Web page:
With all these qualities, he was lively and facetious, fond of bantering his associates, but never indulging in those coarse jests which encourage indecent familiarities, or that sarcastic wit which provokes mirth at the expense of friend

ship. In short, the various and many good traits of his character, scemed to be little, if at all, blended with their kindred or bordering defects. Ile was, it is true, a man of a very sanguine nature, which, united to his warmth of feeling, occasioned him to excite expectations which he could not, in every instance, realize. But such must ever be tho casc in persons of bis cast of mind, where their power to serve bears no proportion to their benevolence, where the one has limits, the other nonc. Jie was perfectly sincere, and although his decds of kindness fell far short of his wishes and intentions, they were great in number, were widely extended, and by many are still spoken of with affection and gratitude.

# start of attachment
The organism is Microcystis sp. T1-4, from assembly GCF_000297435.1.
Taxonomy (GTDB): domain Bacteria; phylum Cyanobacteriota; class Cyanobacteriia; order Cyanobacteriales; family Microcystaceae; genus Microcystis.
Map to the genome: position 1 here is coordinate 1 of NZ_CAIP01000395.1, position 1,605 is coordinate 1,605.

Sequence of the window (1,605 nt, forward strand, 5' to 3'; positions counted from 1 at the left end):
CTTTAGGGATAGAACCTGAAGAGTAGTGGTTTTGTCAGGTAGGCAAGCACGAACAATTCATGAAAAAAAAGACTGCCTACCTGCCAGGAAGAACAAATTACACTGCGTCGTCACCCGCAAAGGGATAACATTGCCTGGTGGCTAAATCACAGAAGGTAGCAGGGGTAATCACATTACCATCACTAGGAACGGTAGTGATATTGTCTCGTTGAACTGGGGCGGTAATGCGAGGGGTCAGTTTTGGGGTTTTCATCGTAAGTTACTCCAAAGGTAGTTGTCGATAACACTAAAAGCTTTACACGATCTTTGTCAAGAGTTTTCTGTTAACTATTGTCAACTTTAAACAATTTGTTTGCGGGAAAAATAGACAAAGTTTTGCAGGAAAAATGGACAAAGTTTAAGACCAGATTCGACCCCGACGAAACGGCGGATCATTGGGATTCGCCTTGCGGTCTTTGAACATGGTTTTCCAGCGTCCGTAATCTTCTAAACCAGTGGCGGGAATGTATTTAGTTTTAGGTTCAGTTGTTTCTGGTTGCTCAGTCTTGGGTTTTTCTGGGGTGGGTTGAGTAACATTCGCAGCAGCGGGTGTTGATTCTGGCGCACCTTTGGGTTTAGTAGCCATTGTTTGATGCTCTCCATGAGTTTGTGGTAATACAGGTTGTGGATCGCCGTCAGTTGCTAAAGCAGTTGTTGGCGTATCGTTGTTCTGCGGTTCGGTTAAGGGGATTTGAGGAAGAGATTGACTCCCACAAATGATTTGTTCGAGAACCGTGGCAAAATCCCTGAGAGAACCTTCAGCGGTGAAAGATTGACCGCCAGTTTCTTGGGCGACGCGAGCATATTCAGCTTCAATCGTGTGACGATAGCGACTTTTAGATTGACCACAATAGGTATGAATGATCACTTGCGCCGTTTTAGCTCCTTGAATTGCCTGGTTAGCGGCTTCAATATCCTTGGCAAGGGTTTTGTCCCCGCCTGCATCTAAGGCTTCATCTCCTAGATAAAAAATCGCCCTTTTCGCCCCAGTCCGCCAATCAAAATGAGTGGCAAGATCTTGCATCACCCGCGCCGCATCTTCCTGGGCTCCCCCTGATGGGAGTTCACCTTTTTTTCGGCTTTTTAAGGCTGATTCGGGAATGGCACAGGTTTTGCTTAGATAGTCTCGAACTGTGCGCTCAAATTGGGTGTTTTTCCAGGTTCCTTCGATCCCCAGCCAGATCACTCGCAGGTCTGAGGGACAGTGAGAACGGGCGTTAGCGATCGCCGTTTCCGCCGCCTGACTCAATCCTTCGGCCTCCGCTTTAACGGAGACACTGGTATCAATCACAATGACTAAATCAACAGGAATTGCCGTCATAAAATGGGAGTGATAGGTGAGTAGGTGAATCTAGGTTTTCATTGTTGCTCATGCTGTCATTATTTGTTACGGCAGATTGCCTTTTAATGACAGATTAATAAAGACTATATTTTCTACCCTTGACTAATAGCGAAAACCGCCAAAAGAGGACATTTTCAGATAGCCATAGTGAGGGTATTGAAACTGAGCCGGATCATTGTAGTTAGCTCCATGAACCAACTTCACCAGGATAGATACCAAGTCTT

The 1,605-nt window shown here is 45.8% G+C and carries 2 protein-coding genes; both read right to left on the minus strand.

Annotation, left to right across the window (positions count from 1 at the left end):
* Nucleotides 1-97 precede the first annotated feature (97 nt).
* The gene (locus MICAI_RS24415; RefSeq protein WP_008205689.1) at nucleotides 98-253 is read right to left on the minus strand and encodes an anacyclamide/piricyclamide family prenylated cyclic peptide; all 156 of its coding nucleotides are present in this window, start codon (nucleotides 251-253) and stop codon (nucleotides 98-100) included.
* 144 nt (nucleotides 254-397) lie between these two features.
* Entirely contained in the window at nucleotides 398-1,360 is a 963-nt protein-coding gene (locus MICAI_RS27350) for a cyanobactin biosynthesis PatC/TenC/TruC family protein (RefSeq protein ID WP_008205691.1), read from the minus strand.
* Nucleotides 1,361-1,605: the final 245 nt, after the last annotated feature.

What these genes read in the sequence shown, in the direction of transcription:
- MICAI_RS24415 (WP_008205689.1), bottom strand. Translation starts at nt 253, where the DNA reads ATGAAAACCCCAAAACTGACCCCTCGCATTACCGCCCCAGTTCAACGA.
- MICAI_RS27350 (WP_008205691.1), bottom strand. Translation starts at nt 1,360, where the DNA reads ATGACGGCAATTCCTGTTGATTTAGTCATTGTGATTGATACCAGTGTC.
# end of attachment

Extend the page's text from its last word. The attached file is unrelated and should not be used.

As an orator, Mr. Rutletige was certainly very eminent, but not without faults, which we shall frcely state. In the first place, his manner was rather studied, the rise and fall in his voice too regular, and though this, in a great measure disappeared as he became engrossed with the subject, and Jost sight of the orator, yet it was very different from the natural, unstudied manner of his elder brother, (John Rutledge,) whose delivery was on that account preferred by the judicious. Secondly, be indulged too extensively in metaphorical language, and his figures were occasionally inaccurate and unclassical. But thus it must always be with all ready orators, who have a propensity to this kind of language. If a lively fancy and a severe judgment be not incompatible, the one can assuredly never keep pace with the other: images and points of similarity present theinselves in a flash; the sober criticism which detects incongruities, examines, arranges, or rejects, must necessarily be a comparatively slow process. A writer, or a framer of set speeches, can look back and reconsider, and if he cannot model his figures by